Prenatal Cannabis Exposure and Early Developmental Outcomes (PreCeedo) Study

In 2018, the Government of Canada ended a 95-year prohibition on recreational cannabis use. Canadian data on the adverse outcomes associated with prenatal cannabis use dates back to the 1980’s and is based on maternal self-report. Since then, the potency of cannabis has increased 6- to 7-times and alternative forms of consumption including vaping, lotions, and edibles are increasing. As such, reported classical findings may not reflect the contemporary potency of cannabis products or use patterns. Previous reviews have shown cannabis use among the pregnant population to be increasing. Compared to past trends, more individuals today perceive cannabis to be safe. However, relationships between cannabis exposure and birth and developmental outcomes are uncertain, despite plausible biological associations.

There is a need for robust studies to evaluate the clinical utility of umbilical cord samples in detecting cannabinoid markers; allowing for the development of clinical cut-offs for these biomarkers. Having established clinical cut-offs is essential for screening to identify cannabis-exposed neonates at high risk for adverse outcomes immediately after birth. Dr. Bayrampour’s team is conducting a pilot prospective cohort study to examine prenatal cannabis exposure and early developmental outcomes (PreCeedo Study).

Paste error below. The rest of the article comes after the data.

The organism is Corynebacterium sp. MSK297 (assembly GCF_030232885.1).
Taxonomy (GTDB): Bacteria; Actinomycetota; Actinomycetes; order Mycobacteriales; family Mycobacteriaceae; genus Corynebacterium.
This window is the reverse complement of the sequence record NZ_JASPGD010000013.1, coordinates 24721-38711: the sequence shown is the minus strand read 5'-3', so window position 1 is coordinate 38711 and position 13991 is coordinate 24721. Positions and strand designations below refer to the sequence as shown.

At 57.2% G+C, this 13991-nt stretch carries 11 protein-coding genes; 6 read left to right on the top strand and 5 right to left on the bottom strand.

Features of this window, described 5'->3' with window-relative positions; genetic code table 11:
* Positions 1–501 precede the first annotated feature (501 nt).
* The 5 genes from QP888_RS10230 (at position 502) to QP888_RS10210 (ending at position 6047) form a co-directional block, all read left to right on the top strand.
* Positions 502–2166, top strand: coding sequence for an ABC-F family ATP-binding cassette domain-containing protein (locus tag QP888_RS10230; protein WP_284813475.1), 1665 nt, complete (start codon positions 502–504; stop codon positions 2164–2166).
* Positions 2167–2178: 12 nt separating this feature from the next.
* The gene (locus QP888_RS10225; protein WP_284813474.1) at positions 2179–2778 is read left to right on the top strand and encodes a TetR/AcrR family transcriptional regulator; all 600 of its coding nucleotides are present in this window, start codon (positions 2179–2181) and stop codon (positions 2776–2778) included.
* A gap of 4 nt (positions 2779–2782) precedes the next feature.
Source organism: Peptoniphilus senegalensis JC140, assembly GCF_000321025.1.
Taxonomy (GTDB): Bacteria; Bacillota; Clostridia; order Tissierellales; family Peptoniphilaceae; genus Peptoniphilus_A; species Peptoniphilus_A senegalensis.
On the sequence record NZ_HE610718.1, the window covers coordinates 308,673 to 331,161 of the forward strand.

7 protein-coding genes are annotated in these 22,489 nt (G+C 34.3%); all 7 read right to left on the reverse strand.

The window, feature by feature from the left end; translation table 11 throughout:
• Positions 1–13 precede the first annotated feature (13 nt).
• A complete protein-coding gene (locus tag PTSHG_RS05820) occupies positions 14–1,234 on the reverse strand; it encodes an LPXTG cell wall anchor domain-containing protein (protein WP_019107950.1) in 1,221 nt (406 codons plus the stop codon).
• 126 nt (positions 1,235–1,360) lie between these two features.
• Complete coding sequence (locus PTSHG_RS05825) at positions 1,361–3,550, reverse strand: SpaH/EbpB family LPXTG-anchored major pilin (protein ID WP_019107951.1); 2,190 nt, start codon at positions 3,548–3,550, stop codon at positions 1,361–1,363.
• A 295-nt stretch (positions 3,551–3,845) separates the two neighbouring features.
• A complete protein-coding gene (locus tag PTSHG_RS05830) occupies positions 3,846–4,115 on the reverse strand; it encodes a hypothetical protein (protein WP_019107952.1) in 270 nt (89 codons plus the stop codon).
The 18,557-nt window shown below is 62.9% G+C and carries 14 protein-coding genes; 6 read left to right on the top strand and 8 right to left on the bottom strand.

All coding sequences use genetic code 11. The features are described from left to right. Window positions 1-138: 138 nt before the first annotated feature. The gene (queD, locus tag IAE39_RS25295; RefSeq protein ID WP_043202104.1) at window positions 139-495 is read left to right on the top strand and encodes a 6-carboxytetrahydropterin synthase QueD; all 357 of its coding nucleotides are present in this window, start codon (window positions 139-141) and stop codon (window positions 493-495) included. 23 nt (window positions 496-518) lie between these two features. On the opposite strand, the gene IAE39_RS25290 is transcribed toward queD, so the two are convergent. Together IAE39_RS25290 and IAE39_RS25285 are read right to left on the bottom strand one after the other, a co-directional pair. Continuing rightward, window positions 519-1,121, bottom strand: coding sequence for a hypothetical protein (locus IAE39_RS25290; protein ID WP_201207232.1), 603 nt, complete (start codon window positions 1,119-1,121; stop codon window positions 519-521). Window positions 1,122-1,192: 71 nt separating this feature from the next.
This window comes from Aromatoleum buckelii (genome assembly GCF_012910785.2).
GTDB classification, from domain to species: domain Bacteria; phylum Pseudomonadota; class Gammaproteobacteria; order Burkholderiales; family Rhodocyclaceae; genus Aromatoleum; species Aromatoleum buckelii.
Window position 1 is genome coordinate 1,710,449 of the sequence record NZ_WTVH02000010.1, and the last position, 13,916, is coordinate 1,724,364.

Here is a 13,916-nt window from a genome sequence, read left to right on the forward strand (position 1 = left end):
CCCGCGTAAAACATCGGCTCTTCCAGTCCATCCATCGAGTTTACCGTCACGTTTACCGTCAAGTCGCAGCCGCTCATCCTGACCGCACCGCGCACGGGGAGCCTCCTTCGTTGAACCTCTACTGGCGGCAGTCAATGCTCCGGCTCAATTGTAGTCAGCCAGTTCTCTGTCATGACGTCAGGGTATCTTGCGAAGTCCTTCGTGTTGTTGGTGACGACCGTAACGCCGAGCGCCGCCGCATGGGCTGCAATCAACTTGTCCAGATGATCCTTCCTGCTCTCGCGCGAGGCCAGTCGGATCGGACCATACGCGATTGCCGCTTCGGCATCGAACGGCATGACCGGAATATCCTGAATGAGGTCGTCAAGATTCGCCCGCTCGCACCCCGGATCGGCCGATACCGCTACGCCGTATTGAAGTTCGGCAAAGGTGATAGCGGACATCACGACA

The specific objectives of this study are:

  1. To examine the feasibility and acceptability of conducting a large prospective cohort study, and;
  2. To explore the clinical utility of testing umbilical cord tissue to detect and quantify in-utero cannabis exposure.

Our research team includes investigators with expertise in pregnancy outcomes, midwifery, maternal mental health, obstetrics, epidemiology, pathology, laboratory medicine, pediatrics and neonatal and child development, and vulnerable perinatal populations. This team represents collaborators from the University of British Columbia, the BC Children’s and Women’s Hospital, the BC Ministry of Health and BC Provincial Toxicology Centre and has the appropriate expertise to execute the proposed project successfully and to facilitate dissemination of findings.

 

To participate in this study, click here.

If you have questions or concerns, please contact us at cann.ex@ubc.ca.